Accreditation is the means by which a centre can demonstrate that it is performing a required level of practice in accordance with agreed standards of excellence and certify that it operates an effective quality management system.
If you are applying to JACIE for the first time, you are encouraged to download and read the JACIE Welcome Guide. The Guide gives a general overview of the JACIE Accreditation process - taking you from the initial stage of thinking about applying for JACIE, through the Inspection process, to achieving JACIE Accreditation.
For those looking for guidance in establishing a Quality Programme in their center, the Quality Management Guide is designed to assist in the development and maintenance of a Quality programme for the area of Peripheral Blood and Bone Marrow Stem Cell Transplantation.
How to apply
The processes to apply for reaccreditation and first-time accreditation are identical in practically all respects:
- Perform a self-audit using the Inspection Checklist
- Submit an application form and the Inspection Checklist
- Sign the Accreditation Agreement with the EBMT
- Submit the pre-inspection documentation
- Go through the on-site inspection & receive the Inspection Report
- Attend to reporting and corrective actions (where these are indicated)
- Receive accreditation and maintain accreditation
For first-time applicants, the form and checklist give JACIE the necessary information to assess if your centre is eligible for accreditation and to understand the structure of your centre or programme and relationships with other institutions.
For renewal applications, you may submit the Inspection Checklist at a later stage of the reapplication process, together with the pre-inspection documentation.
JACIE has designed an exam to allow anyone to test their familiarity with the latest FACT-JACIE Standards. It is completed online and will automatically give the result of the exam and indicate the correct answers where an answer is incorrect.
Participating in the exam is entirely optional and does not lead to any award from JACIE, nor form part of the accreditation process. Centres are welcome to use this tool for their own internal processes, e.g. assessing knowledge of the standards.
Translation of Center's documents
Documents should be in the language spoken in your centre since JACIE would expect to assign inspectors that speak and understand that language. However, there may be exceptions to this:
- Centre is located in a country where no inspectors are available; OR
- JACIE may not have inspectors anywhere that speak the centre’s language; OR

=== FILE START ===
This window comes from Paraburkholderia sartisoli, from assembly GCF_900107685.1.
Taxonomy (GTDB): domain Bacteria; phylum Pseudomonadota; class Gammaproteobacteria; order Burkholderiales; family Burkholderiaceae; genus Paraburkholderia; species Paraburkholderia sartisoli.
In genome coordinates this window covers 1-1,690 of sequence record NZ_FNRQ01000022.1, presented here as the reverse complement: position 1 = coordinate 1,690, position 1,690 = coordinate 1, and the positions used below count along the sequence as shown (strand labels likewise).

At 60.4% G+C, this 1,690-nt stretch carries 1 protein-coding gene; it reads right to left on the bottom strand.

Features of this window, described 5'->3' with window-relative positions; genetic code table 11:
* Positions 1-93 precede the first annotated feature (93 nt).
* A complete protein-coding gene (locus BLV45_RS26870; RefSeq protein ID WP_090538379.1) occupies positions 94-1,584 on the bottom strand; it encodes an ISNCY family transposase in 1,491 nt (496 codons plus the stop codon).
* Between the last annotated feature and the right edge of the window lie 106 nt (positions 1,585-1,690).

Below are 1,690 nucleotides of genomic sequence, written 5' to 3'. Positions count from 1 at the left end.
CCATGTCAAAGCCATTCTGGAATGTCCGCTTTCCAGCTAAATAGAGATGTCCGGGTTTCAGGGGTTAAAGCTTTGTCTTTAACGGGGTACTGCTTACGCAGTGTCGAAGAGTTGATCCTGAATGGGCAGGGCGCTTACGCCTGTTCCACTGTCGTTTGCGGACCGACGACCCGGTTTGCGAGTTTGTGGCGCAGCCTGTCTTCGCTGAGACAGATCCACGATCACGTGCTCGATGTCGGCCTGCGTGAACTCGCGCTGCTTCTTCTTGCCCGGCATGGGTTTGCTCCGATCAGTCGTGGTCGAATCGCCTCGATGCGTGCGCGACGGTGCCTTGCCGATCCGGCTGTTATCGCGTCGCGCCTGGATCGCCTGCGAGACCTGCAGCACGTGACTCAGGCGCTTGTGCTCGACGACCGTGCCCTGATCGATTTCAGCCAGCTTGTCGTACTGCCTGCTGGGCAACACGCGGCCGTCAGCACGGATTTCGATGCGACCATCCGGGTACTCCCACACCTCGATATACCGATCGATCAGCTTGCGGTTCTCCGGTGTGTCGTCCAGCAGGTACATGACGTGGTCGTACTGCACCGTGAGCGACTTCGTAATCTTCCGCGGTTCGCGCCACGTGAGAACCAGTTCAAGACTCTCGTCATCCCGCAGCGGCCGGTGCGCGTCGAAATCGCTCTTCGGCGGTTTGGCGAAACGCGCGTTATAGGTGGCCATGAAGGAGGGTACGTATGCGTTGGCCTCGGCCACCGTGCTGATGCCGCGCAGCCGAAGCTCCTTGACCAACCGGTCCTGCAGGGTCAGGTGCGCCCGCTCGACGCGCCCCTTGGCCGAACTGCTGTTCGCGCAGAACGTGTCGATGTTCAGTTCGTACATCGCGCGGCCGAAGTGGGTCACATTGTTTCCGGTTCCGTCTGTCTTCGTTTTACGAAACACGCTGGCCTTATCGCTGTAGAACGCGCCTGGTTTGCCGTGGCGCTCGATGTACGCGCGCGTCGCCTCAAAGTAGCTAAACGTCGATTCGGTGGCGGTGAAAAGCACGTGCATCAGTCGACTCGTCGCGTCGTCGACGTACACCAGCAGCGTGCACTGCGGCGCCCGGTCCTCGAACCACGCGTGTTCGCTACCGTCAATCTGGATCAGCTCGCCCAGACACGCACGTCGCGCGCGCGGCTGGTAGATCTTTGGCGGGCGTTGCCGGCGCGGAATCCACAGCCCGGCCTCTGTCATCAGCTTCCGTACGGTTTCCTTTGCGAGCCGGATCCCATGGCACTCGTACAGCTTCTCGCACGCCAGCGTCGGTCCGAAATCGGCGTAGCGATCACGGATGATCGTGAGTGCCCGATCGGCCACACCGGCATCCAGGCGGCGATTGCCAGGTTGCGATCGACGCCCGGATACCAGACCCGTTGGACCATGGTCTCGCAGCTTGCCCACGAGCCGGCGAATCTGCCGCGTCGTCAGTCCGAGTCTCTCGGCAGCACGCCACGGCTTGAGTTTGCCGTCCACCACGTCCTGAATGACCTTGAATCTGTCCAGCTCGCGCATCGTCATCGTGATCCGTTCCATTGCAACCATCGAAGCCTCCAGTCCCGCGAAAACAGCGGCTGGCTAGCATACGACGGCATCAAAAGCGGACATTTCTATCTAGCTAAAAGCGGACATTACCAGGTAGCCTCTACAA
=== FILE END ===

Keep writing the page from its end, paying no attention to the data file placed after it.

- The transplant community in a given country has requested that only external inspectors be assigned, to avoid conflicts of interest
In these cases, we must resort to other inspectors to perform the inspection. For these inspectors, one of the key parts of their preparation is reading documents made available in advance. Without these documents, it is very difficult for them to arrive on-site adequately prepared, and this would clearly affect the quality of the inspection.
In such cases, JACIE will ask the centre to translate a selection of the documents provided to the inspectors in advance of the inspection and will request the centre to provide local experts to facilitate interviews and understanding of documentation. Please contact the Accreditations Coordinator at email@example.com if you have any concerns at all about this part of the process.
English/Spanish Glossary of terms
The Alliance for Harmonisation of Cellular Therapy Accreditation (AHCTA) and Worldwide Network for Blood & Marrow Transplantation (WBMT) along with the Latin American Group for Bone Marrow Transplantation (LABMT) have facilitated the preparation of a simple glossary of quality management terminology to help create awareness and understanding of basic but important quality management terminology among Spanish-speaking transplant professionals.
There are many providers and companies offering consultancy services for implementing quality management in healthcare. Many offer preparation for JACIE accreditation among their services. These providers usually offer their services in return for a fee paid by the hospital.
While it is recognised that such providers often perform valuable services and enable transplant programmes to prepare themselves for accreditation, it should be noted that neither JACIE nor EBMT endorse individual providers. Any organisation that is considering using such services should inform itself fully about providers' capacity, knowledge and experience in the same way as it would assess any other service.
For centres that are members of the EBMT, the standard membership fee of €900 per annum includes a quality manager at no additional cost.
Check with your team, and if you are not already included, ask your Principal Investigator to request the EBMT Executive Office to add you to the membership listing by writing to firstname.lastname@example.org.